So there’s certainly form for this kind of settlement. As Deutsche Welle is reporting this morning, ‘the biggest-ever class action lawsuit against the company’ is tantamount to a ‘lawsuit tsunami headed for Volkswagen.’
Thursday 24 September
According to Germany’s transport minister, Volkswagen has admitted using the same methods in Europe as it did in the US. Alexander Dobrindt also said he had been told 1.6-litre and 2.0-litre diesel engines are affected, although he was unsure how many of the 11 million vehicles involved were actually sold in Europe. Given the popularity of diesel-engined cars in Europe, the scandal could be even bigger than that witnessed in the US.
Senior managers set to leave?
German newspaper, Bild, is reporting two high-ranking Volkswagen engineers will be forced to quit. Friday’s supervisory board meeting could signal the end for Wolfgang Hatz (below), head of research and development at Porsche and head of engines and transmissions development at Volkswagen. At the same time, Ulrich Hackenberg, head of Audi’s technical development is expected to be asked to leave. According to ITV, Michael Horn, chief executive of Volkswagen US, will also be dismissed. Horn is the CEO who famously said Volkswagen had “totally screwed up”, after news of the emissions rigging first surfaced.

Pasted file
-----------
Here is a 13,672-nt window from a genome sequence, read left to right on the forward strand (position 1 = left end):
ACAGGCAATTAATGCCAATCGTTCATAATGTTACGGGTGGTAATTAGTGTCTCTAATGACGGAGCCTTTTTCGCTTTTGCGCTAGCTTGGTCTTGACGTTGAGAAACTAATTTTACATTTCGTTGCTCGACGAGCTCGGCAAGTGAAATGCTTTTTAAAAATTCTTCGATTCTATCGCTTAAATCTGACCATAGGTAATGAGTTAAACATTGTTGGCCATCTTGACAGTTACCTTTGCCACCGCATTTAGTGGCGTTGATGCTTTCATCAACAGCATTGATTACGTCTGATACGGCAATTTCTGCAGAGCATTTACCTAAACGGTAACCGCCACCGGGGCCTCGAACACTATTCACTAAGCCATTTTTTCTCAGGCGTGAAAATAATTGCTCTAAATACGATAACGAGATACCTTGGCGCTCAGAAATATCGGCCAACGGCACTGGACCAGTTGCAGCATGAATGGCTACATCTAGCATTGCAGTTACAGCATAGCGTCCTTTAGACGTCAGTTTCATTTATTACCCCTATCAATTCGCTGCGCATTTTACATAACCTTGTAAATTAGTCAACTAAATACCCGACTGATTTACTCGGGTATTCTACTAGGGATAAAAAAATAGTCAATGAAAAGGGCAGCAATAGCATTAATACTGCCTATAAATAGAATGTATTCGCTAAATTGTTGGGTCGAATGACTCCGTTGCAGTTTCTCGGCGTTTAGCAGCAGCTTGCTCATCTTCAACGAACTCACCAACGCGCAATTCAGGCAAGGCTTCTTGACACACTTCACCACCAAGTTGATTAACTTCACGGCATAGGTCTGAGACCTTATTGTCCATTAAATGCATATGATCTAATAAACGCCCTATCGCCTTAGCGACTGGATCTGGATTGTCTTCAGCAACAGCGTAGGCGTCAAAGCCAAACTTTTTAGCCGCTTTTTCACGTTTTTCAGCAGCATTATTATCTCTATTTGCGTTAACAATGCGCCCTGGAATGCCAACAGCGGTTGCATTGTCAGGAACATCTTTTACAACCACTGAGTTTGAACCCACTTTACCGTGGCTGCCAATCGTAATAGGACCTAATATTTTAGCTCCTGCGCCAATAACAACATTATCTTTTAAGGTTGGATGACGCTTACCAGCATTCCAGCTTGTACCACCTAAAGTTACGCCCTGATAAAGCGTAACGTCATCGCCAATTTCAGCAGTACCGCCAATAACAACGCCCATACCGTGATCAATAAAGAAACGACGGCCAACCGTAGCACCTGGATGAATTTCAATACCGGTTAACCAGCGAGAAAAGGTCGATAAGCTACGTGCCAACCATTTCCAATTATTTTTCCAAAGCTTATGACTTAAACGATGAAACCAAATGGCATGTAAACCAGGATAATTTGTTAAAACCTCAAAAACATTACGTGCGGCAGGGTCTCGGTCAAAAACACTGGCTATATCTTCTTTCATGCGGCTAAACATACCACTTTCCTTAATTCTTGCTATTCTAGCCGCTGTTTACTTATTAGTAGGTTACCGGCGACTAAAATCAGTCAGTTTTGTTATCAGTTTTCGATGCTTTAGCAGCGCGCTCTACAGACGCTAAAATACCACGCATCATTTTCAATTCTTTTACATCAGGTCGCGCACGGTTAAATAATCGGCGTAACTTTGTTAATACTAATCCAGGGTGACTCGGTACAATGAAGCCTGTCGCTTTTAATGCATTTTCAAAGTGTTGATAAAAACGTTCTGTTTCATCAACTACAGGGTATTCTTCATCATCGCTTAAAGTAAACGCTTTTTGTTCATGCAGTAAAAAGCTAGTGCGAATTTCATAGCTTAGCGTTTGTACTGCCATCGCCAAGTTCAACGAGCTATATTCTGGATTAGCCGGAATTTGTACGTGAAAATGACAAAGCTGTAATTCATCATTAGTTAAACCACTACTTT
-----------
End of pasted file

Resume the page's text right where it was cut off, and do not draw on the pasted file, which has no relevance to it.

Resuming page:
BMW shares down 7%